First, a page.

How You Can Become a Nursing Assistant

If you want to become a nursing assistant, aka nursing aid, you will need to evaluate the work, the training and the career opportunities. The skills of a nursing assistant are very much in demand. The job itself it portable and can be used across a wide range of the health sector.

Education and Certification

Basic nursing assistant skills are available from the Red Cross, vocational and community colleges. It's possible to do this training from scratch, and while a High School Diploma is the baseline entry requirement, it's worth checking with your local colleges about these requirements.

In the US, the common standard certification is the Certified Nursing Assistant (CNA) accreditation, which is required under Federal law. It's a state-based certification, and it's also the preferred standard for employment in the US. The training involves classroom and practical work, including working under the supervision of a nurse. State requirements vary, but the normal requirement is 75 hours of pre-employment training. Upon completion, trainees must take an examination including both a written test and practical tests in patient care. The requirements of the practical tests can vary considerably, involving various aspects of the nursing assistant's role. Once the certification is complete, the CNA is then placed on a state register.

Training and work

The actual training is extremely important, because these are all primary skills upon which the work is based. The "nursing assistant" title is a good description of the work involved. It's important to get thorough grounding in the culture and the standard practices of the industry.

The work of a nursing assistant is also an excellent training and orientation for those looking at becoming nurses. Although the nursing assistant role and responsibilities doesn't have the same high demands and responsibilities of nurses, this is front line health care work in the truest sense. The job includes working with many of the elements and issues of basic nursing. Working with experienced nurses is an education in itself, giving invaluable training and professional insights.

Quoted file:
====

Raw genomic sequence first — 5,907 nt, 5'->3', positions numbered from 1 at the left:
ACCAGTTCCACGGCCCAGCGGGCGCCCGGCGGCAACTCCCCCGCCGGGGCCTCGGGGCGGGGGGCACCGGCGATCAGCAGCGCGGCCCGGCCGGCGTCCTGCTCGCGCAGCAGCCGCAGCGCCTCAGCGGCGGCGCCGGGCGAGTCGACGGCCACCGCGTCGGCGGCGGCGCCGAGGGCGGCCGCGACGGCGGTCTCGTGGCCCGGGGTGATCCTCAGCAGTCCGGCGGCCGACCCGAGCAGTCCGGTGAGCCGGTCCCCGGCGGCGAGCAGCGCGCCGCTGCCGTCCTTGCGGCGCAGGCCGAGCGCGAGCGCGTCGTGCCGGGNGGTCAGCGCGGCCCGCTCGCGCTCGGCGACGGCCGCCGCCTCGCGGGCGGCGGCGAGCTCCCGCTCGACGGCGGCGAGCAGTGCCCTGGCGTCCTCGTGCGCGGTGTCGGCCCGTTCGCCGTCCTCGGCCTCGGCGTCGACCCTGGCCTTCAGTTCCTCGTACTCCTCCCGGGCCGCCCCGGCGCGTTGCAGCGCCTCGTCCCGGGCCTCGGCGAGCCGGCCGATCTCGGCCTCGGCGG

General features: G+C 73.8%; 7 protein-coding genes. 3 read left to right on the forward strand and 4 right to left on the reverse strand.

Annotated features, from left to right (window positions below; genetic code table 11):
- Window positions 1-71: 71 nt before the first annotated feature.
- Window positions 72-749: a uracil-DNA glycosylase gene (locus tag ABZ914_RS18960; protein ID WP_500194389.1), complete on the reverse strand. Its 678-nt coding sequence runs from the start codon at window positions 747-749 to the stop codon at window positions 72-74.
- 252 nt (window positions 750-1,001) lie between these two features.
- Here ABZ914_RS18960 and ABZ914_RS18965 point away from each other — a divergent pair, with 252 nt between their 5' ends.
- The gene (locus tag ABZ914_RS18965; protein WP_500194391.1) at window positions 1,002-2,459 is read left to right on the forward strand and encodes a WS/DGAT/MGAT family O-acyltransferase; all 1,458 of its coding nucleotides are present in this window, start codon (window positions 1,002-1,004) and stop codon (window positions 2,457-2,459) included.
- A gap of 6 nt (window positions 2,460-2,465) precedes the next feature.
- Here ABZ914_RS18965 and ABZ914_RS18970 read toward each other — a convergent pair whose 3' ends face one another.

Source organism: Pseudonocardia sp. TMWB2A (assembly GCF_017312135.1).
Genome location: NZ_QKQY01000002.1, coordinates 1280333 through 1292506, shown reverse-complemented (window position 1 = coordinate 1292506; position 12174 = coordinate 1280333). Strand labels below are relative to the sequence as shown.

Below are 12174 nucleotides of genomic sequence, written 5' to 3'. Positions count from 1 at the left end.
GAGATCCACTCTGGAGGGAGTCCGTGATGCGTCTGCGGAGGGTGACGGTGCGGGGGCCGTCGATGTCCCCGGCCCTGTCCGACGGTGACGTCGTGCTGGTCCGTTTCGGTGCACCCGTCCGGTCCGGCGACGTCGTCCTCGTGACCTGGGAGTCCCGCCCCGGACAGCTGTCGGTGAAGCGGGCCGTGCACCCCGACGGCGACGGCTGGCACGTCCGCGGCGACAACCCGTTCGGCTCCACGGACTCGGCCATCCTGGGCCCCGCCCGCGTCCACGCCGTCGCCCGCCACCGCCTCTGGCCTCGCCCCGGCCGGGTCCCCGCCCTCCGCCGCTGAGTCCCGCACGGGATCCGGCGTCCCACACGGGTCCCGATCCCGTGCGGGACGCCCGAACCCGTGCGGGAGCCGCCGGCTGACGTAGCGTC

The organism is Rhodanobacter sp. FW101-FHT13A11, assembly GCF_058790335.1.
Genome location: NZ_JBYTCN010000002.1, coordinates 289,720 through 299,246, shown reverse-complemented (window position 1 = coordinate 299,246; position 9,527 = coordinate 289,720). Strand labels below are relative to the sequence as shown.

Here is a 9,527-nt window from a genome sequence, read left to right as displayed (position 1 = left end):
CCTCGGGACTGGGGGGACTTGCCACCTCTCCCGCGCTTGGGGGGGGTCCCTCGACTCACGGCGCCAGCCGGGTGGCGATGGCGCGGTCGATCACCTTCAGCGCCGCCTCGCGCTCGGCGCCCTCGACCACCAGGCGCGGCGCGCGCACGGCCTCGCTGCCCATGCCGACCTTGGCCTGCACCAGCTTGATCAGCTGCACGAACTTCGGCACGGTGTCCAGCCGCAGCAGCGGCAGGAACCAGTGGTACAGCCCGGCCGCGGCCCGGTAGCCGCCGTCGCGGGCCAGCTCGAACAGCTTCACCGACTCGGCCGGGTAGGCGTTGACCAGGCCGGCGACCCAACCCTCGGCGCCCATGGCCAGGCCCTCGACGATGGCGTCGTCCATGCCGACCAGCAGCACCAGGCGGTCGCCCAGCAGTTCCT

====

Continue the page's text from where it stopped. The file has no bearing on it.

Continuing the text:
The work includes:

  • Practical patient care: This means everything from bathing and moving patients to changing bedpans and other critical patient care. This includes general maintenance of patient and ward facilities, keeping the area of care up to proper standards of cleanliness and efficiency. 
  • Diet and nutrition: Depending on the job, a nursing assistant working in care facilities may have to feed patients and advise and monitor nutrition.
  • General assistance: This rather broad definition includes setting up equipment, handling stores, and assistance with procedures. In practice it means "other duties as directed", within the context of the job description. Operation of medical technology and systems is also an increasing part of the nursing assistant's role.

The work environment

Although the description "nursing assistant" suggests a generic type of work, workplaces and duties can vary significantly. The nature of the health care being provided, quality of services and the variable standards of facility mean that a nursing assistant can find each job very different. Experienced nursing assistants, like nurses, have high personal standards and tend to gravitate to higher quality services.